According to Israel’s Ministry of Foreign Affairs, as of November 13, Palestinian militants had fired 797 rockets into Israel in the course of 2012 , and according to the Israeli human rights organization Btselem, between January 2009 (the conclusion of the last all-out Gaza war) and September of this year, 25 Israelis were killed by Palestinians, and 314 Palestinians were killed by Israeli security forces, with six more being killed by Israeli civilians.

To read the rest, please click here. (And thank you so much, Bob!)

Smart people write about Israel, Palestine, Gaza, Hamas, and Operation Pillar of Defense.

Matt Duss in The American Prospect, “Israel’s Airstrike Gamble”:

In other words, a policy with the stated goal of weakening Hamas in Gaza has not only had the effect of strengthening its rule there but also resulted in the proliferation of tunnels through which terrorist groups have been able to obtain weapons.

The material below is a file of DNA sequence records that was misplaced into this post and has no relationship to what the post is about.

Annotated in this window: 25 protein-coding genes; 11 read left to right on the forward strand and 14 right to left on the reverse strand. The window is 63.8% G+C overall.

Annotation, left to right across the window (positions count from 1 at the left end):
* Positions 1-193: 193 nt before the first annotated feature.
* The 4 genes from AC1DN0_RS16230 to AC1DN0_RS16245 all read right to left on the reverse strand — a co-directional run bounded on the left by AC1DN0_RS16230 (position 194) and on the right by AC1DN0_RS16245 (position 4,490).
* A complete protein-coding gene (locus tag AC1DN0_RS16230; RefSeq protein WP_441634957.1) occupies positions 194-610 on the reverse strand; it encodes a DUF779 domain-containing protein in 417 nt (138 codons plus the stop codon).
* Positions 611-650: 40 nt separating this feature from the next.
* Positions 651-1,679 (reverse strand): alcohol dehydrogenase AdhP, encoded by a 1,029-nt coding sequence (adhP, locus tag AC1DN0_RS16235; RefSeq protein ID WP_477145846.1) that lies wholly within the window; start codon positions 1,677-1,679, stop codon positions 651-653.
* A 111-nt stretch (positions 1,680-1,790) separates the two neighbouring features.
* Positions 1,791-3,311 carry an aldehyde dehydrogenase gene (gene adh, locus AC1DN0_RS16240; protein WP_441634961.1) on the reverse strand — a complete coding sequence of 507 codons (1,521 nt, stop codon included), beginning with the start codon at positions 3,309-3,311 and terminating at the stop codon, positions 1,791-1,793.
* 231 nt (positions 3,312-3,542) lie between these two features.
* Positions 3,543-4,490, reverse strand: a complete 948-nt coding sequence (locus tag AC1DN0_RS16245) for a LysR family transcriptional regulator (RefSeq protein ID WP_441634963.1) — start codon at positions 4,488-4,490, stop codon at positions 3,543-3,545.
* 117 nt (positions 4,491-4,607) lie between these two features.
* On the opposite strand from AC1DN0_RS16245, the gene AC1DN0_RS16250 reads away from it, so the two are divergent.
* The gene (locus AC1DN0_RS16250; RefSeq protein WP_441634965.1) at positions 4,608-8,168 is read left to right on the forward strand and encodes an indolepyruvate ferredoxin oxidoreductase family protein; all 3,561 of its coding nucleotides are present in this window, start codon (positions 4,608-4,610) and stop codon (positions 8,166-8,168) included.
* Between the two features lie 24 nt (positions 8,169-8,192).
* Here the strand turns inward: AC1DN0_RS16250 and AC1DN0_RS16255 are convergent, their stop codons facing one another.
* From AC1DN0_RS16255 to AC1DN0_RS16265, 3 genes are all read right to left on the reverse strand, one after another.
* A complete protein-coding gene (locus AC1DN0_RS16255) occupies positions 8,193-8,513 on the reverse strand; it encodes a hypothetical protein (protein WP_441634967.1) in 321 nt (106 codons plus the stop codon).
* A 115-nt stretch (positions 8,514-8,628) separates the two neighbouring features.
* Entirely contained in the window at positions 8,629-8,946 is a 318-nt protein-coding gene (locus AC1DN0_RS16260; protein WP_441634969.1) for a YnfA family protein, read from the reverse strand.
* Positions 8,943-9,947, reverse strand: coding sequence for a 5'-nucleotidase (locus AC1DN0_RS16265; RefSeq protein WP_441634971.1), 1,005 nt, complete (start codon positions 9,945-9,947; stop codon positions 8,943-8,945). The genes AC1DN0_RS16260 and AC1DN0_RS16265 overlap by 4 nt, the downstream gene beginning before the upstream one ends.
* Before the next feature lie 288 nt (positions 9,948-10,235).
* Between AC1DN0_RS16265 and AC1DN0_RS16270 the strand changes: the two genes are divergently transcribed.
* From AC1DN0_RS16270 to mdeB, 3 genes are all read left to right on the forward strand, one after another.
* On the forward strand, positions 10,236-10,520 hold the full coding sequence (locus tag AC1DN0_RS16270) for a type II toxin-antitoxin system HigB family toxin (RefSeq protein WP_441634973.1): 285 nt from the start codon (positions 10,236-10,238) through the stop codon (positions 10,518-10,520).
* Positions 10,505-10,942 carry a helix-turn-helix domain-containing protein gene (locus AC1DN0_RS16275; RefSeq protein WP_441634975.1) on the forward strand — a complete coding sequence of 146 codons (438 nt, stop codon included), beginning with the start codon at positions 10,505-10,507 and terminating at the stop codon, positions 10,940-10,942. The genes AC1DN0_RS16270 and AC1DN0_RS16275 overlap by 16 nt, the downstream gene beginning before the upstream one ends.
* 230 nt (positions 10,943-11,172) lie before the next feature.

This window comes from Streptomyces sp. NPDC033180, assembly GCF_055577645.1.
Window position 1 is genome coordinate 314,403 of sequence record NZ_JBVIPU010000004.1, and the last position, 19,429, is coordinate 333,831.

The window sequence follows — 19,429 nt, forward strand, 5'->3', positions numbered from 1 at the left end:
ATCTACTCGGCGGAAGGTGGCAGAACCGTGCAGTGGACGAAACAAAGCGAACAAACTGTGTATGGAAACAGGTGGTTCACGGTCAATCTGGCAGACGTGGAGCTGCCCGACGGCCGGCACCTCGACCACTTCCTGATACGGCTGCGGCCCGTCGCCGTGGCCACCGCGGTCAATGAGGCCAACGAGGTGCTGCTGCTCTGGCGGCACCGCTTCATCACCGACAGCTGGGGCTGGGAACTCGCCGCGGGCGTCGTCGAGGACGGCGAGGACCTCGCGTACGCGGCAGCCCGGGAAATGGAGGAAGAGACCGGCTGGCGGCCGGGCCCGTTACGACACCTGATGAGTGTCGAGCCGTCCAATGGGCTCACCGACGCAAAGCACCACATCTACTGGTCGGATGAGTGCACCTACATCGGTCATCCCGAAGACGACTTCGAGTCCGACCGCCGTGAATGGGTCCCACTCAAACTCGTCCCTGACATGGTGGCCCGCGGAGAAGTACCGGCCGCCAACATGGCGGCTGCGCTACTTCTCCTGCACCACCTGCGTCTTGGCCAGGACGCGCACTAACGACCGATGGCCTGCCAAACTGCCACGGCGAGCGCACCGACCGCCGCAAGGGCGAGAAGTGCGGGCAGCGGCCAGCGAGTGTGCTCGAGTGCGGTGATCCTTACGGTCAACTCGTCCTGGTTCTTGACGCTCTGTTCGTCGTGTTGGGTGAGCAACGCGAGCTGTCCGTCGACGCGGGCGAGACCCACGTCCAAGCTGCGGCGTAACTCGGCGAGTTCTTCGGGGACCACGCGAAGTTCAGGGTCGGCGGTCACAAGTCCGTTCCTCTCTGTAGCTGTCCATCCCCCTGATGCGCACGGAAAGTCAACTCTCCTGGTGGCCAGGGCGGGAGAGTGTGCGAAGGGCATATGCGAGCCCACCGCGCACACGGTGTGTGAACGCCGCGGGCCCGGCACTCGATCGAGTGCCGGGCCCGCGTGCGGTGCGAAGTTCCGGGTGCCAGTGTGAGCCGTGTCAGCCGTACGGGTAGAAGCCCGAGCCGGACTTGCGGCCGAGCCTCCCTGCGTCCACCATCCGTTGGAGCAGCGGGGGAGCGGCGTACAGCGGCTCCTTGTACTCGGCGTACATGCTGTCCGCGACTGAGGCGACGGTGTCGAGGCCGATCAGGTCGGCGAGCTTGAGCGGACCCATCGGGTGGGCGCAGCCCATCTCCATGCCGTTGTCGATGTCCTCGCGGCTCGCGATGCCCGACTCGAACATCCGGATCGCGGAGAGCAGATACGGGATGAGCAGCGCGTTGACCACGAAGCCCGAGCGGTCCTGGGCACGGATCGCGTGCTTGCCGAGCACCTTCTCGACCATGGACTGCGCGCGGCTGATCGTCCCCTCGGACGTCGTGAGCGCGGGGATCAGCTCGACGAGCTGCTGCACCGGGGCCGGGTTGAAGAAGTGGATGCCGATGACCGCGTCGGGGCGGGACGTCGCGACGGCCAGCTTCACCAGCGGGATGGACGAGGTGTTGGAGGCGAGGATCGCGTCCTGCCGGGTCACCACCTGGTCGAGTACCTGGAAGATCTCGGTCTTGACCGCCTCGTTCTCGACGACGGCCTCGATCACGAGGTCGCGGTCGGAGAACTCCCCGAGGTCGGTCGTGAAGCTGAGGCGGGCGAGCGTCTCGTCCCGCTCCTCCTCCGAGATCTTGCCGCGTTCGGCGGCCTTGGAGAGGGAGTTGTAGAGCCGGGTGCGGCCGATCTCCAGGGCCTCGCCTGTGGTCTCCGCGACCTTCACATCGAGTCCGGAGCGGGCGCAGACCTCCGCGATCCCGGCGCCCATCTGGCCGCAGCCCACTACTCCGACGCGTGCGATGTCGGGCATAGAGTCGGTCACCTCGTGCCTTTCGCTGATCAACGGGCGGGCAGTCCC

In any case, if the past is any guide, Hamas will still be there after the fighting has died down. After more rockets have been fired and bombs dropped, and more people have died, Israel will claim that “deterrence has been re-established,” and Hamas will declare victory by virtue of the fact that it had, once again, faced down the Zionists’ military might and survived.

Israeli Middle East analyst Avi Issacharoff in The New Yorker, “From Gaza to Tel Aviv”:

The operation is actually a gamble for the Israeli Prime Minister. If he manages to force Hamas to agree to stop shooting, and to put an end to all rocket firing carried out by smaller organizations in Gaza (primarily those associated with Al Qaeda), it would be a great achievement for Netanyahu—one that would likely guarantee his win in the upcoming election.